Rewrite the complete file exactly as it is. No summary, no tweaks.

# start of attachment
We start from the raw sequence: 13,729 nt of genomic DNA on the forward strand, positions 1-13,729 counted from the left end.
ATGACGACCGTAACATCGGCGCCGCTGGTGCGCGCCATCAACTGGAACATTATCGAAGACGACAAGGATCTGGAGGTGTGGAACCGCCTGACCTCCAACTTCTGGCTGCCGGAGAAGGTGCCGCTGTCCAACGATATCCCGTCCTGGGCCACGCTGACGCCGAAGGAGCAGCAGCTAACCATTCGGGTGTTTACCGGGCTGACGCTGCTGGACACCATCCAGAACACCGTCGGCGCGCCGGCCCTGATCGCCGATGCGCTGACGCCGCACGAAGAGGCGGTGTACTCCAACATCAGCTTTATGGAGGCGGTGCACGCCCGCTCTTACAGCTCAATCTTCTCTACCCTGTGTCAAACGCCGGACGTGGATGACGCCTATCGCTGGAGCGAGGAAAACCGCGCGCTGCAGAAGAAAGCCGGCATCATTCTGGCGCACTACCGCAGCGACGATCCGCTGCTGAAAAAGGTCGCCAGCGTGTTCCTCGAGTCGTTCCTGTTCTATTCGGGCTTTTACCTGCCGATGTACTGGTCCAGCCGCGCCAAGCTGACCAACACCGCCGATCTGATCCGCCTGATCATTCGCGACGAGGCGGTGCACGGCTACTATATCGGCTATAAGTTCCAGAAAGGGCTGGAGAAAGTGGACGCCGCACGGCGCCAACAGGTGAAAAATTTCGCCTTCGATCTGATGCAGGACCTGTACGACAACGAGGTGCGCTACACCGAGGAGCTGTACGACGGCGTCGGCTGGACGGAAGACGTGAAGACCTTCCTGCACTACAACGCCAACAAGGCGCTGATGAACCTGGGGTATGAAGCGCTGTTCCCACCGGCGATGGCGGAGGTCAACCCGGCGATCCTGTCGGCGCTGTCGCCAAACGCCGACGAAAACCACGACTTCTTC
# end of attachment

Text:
We start from the raw sequence: 13,729 nt of genomic DNA on the forward strand, positions 1-13,729 counted from the left end.
ATGACGACCGTAACATCGGCGCCGCTGGTGCGCGCCATCAACTGGAACATTATCGAAGACGACAAGGATCTGGAGGTGTGGAACCGCCTGACCTCCAACTTCTGGCTGCCGGAGAAGGTGCCGCTGTCCAACGATATCCCGTCCTGGGCCACGCTGACGCCGAAGGAGCAGCAGCTAACCATTCGGGTGTTTACCGGGCTGACGCTGCTGGACACCATCCAGAACACCGTCGGCGCGCCGGCCCTGATCGCCGATGCGCTGACGCCGCACGAAGAGGCGGTGTACTCCAACATCAGCTTTATGGAGGCGGTGCACGCCCGCTCTTACAGCTCAATCTTCTCTACCCTGTGTCAAACGCCGGACGTGGATGACGCCTATCGCTGGAGCGAGGAAAACCGCGCGCTGCAGAAGAAAGCCGGCATCATTCTGGCGCACTACCGCAGCGACGATCCGCTGCTGAAAAAGGTCGCCAGCGTGTTCCTCGAGTCGTTCCTGTTCTATTCGGGCTTTTACCTGCCGATGTACTGGTCCAGCCGCGCCAAGCTGACCAACACCGCCGATCTGATCCGCCTGATCATTCGCGACGAGGCGGTGCACGGCTACTATATCGGCTATAAGTTCCAGAAAGGGCTGGAGAAAGTGGACGCCGCACGGCGCCAACAGGTGAAAAATTTCGCCTTCGATCTGATGCAGGACCTGTACGACAACGAGGTGCGCTACACCGAGGAGCTGTACGACGGCGTCGGCTGGACGGAAGACGTGAAGACCTTCCTGCACTACAACGCCAACAAGGCGCTGATGAACCTGGGGTATGAAGCGCTGTTCCCACCGGCGATGGCGGAGGTCAACCCGGCGATCCTGTCGGCGCTGTCGCCAAACGCCGACGAAAACCACGACTTCTTC